LO & Big Layoffs LO5306

Rol Fessenden (76234.3636@compuserve.com)
02 Feb 96 12:06:49 EST

Replying to LO5252 --

Sb: Re: LO & Big Layoffs LO5221 & 5252

In, I believe, LO5165, I commented that it was paradoxical to expect
employees to be creative and committed for a company that is not committed
to the employee's long-term well-being, ie most likely, employment.

A number of people responded as Tobin Quereau did, and I will quote him as
representative of others. "While those are important to many people, I
think what I am talking about can come from being in an organization which
encourages and rewards learning, values high quality work, challenges
employees to continue growing, offers everyone a chance to "make a
difference" in what goes on,and strives for a positive interpersonal
environment with some room for fun."

I agree with that absolutely as a goal. Some professions -- notably
computer proessionals -- also practice loyalty to the profession. That's
another viable model.

I am, however, more troubled than ever by this direction of decreasing
employe loyalty because of a number of loosely threads that are coming
together for me in an unusual way.

First, as Ginger says (LO5285), if I understood correctly, that 80% of the
people are not _intrinsically_ motivated. First corollary of that is that
80% of managers (perhaps a bit less) are not _intrinsically_ motivated,
either. And the second corollary is that managers who are not
intrinsicallly motivated will not be changing the system anytime soon
because they are being motivatedif at all by another manager who, not
surprisingly, only really knows one model.

Second, referring to the thread on Maslow, as people get closer to feeling
insecure, more and more of their energy goes into heightening security at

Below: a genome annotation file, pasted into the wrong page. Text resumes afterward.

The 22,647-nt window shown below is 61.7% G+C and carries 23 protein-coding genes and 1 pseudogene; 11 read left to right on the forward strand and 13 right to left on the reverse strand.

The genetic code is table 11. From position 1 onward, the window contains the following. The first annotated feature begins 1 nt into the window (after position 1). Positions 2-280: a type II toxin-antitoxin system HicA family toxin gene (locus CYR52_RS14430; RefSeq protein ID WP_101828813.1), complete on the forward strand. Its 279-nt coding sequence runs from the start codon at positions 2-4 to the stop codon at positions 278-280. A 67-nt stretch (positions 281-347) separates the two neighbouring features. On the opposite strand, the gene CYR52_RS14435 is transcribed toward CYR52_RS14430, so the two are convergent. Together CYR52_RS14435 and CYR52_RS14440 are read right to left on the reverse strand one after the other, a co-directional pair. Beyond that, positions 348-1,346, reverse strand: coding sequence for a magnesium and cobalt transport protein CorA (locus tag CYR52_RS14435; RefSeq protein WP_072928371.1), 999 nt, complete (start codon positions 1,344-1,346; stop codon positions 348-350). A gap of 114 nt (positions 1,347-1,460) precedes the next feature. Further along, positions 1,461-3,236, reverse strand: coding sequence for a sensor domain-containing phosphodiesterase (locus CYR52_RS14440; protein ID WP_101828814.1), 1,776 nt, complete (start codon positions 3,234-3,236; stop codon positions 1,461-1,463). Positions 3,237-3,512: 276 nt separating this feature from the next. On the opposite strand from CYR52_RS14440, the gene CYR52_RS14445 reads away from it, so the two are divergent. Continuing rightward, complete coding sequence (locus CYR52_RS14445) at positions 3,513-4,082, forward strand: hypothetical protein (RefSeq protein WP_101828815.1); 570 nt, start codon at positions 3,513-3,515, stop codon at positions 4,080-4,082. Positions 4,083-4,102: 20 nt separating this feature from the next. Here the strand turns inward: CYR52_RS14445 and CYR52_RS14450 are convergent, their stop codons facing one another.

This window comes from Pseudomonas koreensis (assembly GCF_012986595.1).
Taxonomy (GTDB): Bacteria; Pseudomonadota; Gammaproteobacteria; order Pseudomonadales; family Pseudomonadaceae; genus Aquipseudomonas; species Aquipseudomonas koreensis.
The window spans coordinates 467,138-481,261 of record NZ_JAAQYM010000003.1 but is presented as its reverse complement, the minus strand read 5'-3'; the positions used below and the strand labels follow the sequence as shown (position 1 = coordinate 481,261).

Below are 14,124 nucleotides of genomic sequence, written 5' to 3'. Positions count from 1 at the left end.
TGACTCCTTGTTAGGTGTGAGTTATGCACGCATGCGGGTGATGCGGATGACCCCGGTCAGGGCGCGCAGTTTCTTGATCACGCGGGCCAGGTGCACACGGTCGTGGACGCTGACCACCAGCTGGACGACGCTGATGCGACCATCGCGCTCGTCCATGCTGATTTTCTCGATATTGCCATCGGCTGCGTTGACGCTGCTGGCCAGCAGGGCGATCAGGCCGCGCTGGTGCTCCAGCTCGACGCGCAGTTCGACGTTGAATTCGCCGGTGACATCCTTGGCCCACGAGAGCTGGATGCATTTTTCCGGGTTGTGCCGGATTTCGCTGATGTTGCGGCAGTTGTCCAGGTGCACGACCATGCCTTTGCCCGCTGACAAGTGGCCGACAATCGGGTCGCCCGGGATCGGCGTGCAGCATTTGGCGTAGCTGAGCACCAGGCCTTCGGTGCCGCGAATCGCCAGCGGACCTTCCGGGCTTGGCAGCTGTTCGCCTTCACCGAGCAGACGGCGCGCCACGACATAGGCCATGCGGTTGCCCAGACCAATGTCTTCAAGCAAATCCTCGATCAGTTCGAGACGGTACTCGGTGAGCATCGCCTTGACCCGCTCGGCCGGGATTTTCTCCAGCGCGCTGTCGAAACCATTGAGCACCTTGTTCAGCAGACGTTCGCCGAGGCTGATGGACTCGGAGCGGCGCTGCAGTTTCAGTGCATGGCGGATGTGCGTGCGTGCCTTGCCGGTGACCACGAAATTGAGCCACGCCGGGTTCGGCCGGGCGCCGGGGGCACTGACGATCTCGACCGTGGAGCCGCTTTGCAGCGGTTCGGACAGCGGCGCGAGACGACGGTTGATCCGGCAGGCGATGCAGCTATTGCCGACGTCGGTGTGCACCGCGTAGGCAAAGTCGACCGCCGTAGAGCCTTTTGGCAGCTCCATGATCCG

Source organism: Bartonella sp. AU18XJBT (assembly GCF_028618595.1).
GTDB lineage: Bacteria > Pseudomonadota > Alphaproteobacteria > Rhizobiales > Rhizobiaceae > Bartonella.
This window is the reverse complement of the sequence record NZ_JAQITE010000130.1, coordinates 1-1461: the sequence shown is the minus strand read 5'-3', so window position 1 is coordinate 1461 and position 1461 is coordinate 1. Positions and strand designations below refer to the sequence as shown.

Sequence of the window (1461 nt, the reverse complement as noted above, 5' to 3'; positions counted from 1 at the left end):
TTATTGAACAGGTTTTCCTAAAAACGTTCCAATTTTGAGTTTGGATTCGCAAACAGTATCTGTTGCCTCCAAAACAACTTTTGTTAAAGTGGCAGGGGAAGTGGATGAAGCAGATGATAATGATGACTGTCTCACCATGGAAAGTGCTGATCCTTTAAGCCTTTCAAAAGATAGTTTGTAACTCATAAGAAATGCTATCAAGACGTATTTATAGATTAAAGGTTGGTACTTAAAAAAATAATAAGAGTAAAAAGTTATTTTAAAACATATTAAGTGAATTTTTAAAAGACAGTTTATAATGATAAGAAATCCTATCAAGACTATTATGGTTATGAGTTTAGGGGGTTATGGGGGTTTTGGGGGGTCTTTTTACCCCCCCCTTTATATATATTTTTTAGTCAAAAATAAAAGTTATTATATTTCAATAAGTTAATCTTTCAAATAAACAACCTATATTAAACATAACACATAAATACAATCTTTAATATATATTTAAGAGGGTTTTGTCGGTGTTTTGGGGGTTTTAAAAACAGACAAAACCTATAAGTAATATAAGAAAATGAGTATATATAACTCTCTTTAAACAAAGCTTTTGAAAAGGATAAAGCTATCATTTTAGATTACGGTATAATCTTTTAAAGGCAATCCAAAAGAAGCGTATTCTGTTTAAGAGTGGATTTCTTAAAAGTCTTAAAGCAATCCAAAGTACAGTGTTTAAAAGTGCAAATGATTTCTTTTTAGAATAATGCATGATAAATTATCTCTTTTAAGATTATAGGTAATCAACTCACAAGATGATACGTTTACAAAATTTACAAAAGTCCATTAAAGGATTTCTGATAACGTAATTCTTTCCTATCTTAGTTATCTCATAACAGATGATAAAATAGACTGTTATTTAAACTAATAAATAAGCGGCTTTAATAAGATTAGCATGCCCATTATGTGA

the expense of other goals.

The third thread for me is a side conversation I have had with Ray Evans
Harrell regarding the value of community and family.

The fourth thread was Dave Birren's comment that he had not realized that
the sun was part of the system causing evolution to occur because he
imagined a different system. At that point, I realized what was troubling
me was that we have defined our system too narrowly. This is not about
WORK, it's about LIFE.

When I put this question of employer loyalty into the "LIFE" perspective,
I have a lot of questions, mostly with troubling answers. For example,

How healthy is it for kids developmentally to lose connections with home
and family as they move around while growing up?

In the absence of long term relationships, what strategies do kids use to
become quickly accepted in a new environment? Are these healthy

What are the implications regarding family stress for two-earner
households when one earner has to move?

How much investment do "nomadic" people make in a community they know they
will not stay in for long?

Does having nomadic kids help or hurt already over-challenged school

My intuitive answer to all of these questions is not favorable, but I
would love to hear from experts.

My guesses are as follows: Kids need stability at certain times of their
lives. Kids tend to resort to "cool" -- but destructive -- strategies to
gain quick acceptance in a new environment. Alcohol, drugs, cigarettes,
sex, and so forth. Family stress increases exponentially when one of the
earners has to move away to get work. Migratory people are far less
likely to invest of themselves in the community. School systems have huge
logistical and socialization problems when there is a large nomadic

What do others think?

 Rol Fessenden
 LL Bean